For a race that will have essentially no impact on the balance of power in Congress, next week’s special election in Georgia’s 6th District has taken on unprecedented national significance, with political observers looking to the contest as a potential harbinger of what’s to come in 2018. Democrat Jon Ossoff has raised $23 million—a record for any House race—and much of his war chest has come from out of state. President Donald Trump recently traveled to Atlanta to raise money for Republican Karen Handel, and national bigwigs such as Mitt Romney and Paul Ryan have sought to push her across the finish line. Democrats believe the historically red district, which was nearly carried by Hillary Clinton last fall, represents their best chance to put Republicans on notice and perhaps even put the brakes on Trump’s efforts to repeal and replace Obamacare.
As you might expect, Ossoff opposes the GOP’s American Health Care Act (he says it “puts Georgians’ lives at risk”), and Handel supports it. At a recent debate, they had the kind of exchange about the bill that you might expect from a race that’s been billed as a referendum on the measure. Ossoff mentioned a seven-year-old boy he’d met recently with a preexisting condition that might not be covered if the AHCA passes:
But if the fate of the AHCA hinges on what happens in Georgia, the candidates aren’t acting like it. Even as Ossoff feeds off the activism and donations of Democrats worried about the legislation, his campaign ads have hardly mentioned it. Mostly, his spots focus on centrist policy planks such as investing in entrepreneurship, cutting wasteful spending, and lowering the deficit. The closest he’s come to a full-on attack on his opponent’s position on health care in his barrage of ads is a spot hitting Handel for cutting off funding to Planned Parenthood while she was director of the Susan G. Komen Foundation—but it didn’t mention that the AHCA bill Handel supports would also defund Planned Parenthood. All told, Ossoff has mentioned Obamacare just twice in his TV ads, for a total of five seconds. (Even his attack on the bill is conservative in its frame; he accuses Handel of trying to “impose” her health care views on Georgians through the federal government.)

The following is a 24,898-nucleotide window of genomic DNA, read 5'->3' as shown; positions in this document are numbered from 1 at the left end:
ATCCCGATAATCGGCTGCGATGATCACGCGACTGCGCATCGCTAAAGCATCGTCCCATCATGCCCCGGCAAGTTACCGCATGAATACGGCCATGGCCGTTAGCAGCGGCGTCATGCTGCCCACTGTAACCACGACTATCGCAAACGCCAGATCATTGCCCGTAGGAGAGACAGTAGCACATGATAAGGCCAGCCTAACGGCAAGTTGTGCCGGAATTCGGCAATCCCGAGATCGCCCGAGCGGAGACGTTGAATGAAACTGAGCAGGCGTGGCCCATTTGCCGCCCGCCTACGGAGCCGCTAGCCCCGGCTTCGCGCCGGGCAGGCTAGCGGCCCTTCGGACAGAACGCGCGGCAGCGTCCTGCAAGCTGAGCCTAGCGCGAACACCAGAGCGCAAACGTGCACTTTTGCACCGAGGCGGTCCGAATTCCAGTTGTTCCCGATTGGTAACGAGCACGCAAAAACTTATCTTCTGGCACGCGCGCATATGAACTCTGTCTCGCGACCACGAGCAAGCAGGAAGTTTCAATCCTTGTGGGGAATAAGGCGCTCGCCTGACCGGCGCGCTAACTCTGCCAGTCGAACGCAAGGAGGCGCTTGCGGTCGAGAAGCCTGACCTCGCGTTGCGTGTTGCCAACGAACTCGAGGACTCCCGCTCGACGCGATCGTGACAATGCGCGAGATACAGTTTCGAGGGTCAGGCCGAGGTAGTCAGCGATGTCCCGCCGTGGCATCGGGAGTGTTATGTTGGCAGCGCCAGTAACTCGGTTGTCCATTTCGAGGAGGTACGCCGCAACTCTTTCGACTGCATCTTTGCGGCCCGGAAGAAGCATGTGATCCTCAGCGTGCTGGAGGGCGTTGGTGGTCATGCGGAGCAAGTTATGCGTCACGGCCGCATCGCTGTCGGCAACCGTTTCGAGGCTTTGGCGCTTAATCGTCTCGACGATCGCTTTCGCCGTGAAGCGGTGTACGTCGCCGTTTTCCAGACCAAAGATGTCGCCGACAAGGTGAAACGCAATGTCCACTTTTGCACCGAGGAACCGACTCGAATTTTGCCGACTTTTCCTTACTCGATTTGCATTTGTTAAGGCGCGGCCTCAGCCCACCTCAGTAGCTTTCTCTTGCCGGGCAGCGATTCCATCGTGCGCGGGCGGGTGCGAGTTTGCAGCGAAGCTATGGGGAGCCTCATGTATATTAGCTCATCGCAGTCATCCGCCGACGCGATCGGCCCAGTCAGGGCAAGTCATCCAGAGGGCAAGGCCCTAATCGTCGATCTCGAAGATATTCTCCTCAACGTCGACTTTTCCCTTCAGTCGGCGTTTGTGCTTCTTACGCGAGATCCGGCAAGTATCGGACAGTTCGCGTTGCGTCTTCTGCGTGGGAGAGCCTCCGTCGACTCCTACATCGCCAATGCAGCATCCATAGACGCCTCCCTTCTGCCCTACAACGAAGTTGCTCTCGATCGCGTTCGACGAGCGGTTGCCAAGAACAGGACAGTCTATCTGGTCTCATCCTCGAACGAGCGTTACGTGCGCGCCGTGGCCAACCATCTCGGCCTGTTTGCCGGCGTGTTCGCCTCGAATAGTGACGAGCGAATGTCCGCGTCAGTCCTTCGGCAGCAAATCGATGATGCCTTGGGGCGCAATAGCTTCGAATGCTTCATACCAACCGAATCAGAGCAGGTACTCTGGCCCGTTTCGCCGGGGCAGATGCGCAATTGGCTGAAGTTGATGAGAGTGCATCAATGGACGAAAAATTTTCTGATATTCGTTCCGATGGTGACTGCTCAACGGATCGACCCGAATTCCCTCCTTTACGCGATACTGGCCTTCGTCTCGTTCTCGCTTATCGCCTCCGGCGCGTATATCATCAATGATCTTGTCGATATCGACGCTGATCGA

The Democratic Congressional Campaign Committee has spent nearly $5 million in support of Ossoff, but its ads haven’t mentioned health care either. “Our [advertising] investments have exclusively focused on Handel’s background as a career politician,” a DCCC spokesman said.
In downplaying health care on the campaign trail, Ossoff is an exception among Democratic candidates in 2017. James Thompson, who lost a Kansas special election for a House seat, and Rob Quist, who fell short in a special election in Montana last month, both made single-payer health care a central part of their platforms. Quist toured the state talking about his own preexisting condition, which stemmed from a botched gallbladder operation, and he hammered his opponent, Greg Gianforte, for supporting the AHCA in private while hemming and hawing in public. Quist’s final ad of the race was all about health care. In Virginia, former Rep. Tom Perriello built his unsuccessful gubernatorial campaign around his 2010 vote for Obamacare and released an ad after the passage of the AHCA depicting an ambulance being crushed into a box.
Just as notably, Handel has hardly talked about Trumpcare either. One Handel radio ad, featuring Sen. Johnny Isakson (R-Ga.), does mention repealing and replacing Obamcare, but her main critique of Ossoff isn’t that he’s a liberal—it’s that she thinks he’s a liar. (Her campaign has accused Ossoff of inflating his national-security credentials.) Paul Ryan’s congressional Conservative Leadership Fund super-PAC, meanwhile, has tied Ossoff to Rep. Nancy Pelosi and “big government,” anti-fascist protesters, and Kathy Griffin. He has been attacked for dressing up as Han Solo in college and for working for Al Jazeera. These are mostly the kind of cultural plays that you’d expect against a white millennial Democrat in the South—but it’s a long way from the anti-Obamacare politics embraced by the seat’s former representative, Health and Human Services Secretary Tom Price.
The Ossoff race could still strike a blow against the AHCA and Trump even if the candidates aren’t talking about it. The 6th Congressional District is a potential bellwether for other swing districts in states including California and Kansas, and members of Congress are usually pretty vigilant when it comes to reading the tea leaves. Some of them already seem to have received the message: At a recent closed-door fundraiser, Arizona Rep. Martha McSally, who voted for the AHCA, told donors that she was “going down with the ship” unless the political climate changed.